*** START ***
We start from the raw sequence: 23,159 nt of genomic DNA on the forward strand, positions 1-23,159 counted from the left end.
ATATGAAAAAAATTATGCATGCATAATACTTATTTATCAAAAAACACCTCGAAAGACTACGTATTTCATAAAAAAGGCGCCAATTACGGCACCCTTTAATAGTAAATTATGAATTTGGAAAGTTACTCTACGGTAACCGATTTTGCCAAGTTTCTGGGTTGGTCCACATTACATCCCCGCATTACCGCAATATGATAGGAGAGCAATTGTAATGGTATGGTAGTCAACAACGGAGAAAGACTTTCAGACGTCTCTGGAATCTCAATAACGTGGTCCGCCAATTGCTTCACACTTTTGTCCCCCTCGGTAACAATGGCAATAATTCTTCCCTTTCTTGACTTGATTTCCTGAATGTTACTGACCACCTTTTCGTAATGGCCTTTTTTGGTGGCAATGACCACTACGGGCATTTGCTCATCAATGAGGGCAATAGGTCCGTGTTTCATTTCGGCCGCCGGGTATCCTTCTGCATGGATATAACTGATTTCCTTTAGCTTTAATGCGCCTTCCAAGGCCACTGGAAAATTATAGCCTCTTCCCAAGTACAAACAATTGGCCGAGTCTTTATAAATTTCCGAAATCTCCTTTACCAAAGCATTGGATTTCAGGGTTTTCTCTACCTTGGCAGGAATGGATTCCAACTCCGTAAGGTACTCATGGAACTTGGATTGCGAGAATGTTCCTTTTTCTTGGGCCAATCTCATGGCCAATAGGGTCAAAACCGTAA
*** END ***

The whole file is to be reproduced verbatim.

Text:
We start from the raw sequence: 23,159 nt of genomic DNA on the forward strand, positions 1-23,159 counted from the left end.
ATATGAAAAAAATTATGCATGCATAATACTTATTTATCAAAAAACACCTCGAAAGACTACGTATTTCATAAAAAAGGCGCCAATTACGGCACCCTTTAATAGTAAATTATGAATTTGGAAAGTTACTCTACGGTAACCGATTTTGCCAAGTTTCTGGGTTGGTCCACATTACATCCCCGCATTACCGCAATATGATAGGAGAGCAATTGTAATGGTATGGTAGTCAACAACGGAGAAAGACTTTCAGACGTCTCTGGAATCTCAATAACGTGGTCCGCCAATTGCTTCACACTTTTGTCCCCCTCGGTAACAATGGCAATAATTCTTCCCTTTCTTGACTTGATTTCCTGAATGTTACTGACCACCTTTTCGTAATGGCCTTTTTTGGTGGCAATGACCACTACGGGCATTTGCTCATCAATGAGGGCAATAGGTCCGTGTTTCATTTCGGCCGCCGGGTATCCTTCTGCATGGATATAACTGATTTCCTTTAGCTTTAATGCGCCTTCCAAGGCCACTGGAAAATTATAGCCTCTTCCCAAGTACAAACAATTGGCCGAGTCTTTATAAATTTCCGAAATCTCCTTTACCAAAGCATTGGATTTCAGGGTTTTCTCTACCTTGGCAGGAATGGATTCCAACTCCGTAAGGTACTCATGGAACTTGGATTGCGAGAATGTTCCTTTTTCTTGGGCCAATCTCATGGCCAATAGGGTCAAAACCGTAA